cycle of lifeI hugged my eldest son, Christy, two weeks ago, probably for the first time. He was about to disappear through the departure gates to board a flight to Dubai and begin a new chapter of his life with Emirate Airlines. Grown men don’t often embrace but we both knew this was one of the occasions when we did. The relationship we had known to that point of our lives, as father and son, was probably never going to be the same again.

And so the cycle of life turns.

As I drove home my mind scanned back to a comparable moment in my life 34 years earlier. Only on that occasion the roles were reversed. I was on the deck of a ferry about to leave the port in Dublin for Liverpool and my two parents were on the quayside frantically waving me away. I was heading off to a new world, a 7 year architecture course at Liverpool University. In our hearts all 3 of us knew that night was the beginning of an end. I was about to make the transformation from being one of their dependents, to taking charge of what the rest of my life would be.

I remained out on deck as the ship pulled away. I stayed until my father and mother had diminished to two tiny specs at the railings of the ferryport. I was still waving back frantically. My mind was trying to retain their image as long as it possibly could because it knew the next time I would see them everything would have changed. The cycle of life was about to turn. And it had taken 34 years, when it had turned again, for me to know exactly how they felt that night. I was about the same age as Christy which is I think why my mind was so quick to resurrect the memory as a point of reference.

Major partings in our lives are always tinged with sadness but I still love the cycle of life. And I know that cycle turns down just as much as it turns up. But change is still essentially good for us. It brings challenges but it also brings newness and freshness. It whets our appetite for life all over again. That is why we love to travel. Travel is the greatest form of change of all. And life itself is no more than a permanent journey with each day bringing a host of new little mini-destinations. I love waking up every morning with the light of a new day gradually overpowering the resistance of my bedroom window blinds. I love that daily renewed anticipation of what another 24 hours of life will bring. I love the skies and the mountains and the rivers and the birds. I love the people that I meet. I love this wonderful planet that I have been given to live on.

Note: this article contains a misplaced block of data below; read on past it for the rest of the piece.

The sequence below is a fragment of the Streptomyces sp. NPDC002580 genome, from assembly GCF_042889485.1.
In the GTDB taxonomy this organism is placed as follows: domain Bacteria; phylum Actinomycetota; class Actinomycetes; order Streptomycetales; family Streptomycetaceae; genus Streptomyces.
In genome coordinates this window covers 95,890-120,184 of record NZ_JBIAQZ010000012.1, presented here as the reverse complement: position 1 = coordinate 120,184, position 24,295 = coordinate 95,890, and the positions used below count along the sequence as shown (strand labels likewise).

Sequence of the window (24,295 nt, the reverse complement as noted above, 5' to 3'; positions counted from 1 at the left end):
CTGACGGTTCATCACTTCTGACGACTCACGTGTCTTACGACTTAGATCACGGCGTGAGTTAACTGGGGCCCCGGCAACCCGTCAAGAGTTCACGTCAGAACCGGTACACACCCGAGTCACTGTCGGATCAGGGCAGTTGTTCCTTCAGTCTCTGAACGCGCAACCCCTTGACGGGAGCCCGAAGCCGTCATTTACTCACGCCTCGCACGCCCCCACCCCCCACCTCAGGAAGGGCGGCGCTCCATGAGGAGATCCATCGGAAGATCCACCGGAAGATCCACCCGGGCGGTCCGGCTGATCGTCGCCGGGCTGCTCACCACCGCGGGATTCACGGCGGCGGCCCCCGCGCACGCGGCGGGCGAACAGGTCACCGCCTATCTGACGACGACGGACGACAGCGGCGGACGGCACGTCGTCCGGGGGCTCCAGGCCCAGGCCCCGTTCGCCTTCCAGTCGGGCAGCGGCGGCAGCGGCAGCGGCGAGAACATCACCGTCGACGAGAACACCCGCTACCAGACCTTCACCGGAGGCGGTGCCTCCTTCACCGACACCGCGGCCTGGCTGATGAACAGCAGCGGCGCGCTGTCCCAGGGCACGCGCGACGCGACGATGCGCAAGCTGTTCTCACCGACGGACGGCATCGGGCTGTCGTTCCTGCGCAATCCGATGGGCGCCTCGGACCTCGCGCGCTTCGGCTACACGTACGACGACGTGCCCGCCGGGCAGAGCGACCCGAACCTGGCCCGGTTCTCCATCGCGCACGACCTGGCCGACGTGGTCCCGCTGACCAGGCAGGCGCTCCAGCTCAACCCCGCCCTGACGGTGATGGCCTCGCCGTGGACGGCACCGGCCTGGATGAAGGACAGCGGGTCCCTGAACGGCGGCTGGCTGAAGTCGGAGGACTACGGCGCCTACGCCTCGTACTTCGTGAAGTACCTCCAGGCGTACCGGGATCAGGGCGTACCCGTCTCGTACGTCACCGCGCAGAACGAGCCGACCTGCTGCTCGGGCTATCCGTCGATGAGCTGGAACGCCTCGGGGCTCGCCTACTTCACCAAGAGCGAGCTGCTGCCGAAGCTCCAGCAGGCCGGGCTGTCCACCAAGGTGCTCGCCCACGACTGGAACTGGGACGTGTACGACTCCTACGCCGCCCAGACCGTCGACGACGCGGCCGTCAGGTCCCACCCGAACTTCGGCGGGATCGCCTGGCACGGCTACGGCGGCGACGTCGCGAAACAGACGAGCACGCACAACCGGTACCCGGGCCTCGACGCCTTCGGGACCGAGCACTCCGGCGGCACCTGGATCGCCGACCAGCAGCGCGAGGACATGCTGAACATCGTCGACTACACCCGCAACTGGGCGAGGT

I love my life.

I am very grateful for that life and the ability to be able to do things with it. I didn’t appreciate all the wonderful things my 10 fingers did every day until I was lying in intensive care without the use of them. And they were just the simple things like scratching my nose, brushing my teeth or lifting a cup of coffee to my lips. Up to then they were practically invisible and the complaints department was only concerned with the coffee being too hot, or too cold, or the toothbrush was old and worn. Now, with the benefit of a variety of turns on the cycle of life I could see there was nothing to complain about. The only thing to see was what an amazing gift those hands and fingers had been.

So just as I departed from my parents to forge my own life, so did my son from me. And so hopefully, will his children from him. The world will go on. And each one of us is a very small part of it as it goes on. This planet is a vast complexity of amazement and our contribution is very small. We are all replaceable. We will all be replaced. While we are here it is not the cycle that is important, but the life itself.

And I wouldn’t have it any other way!

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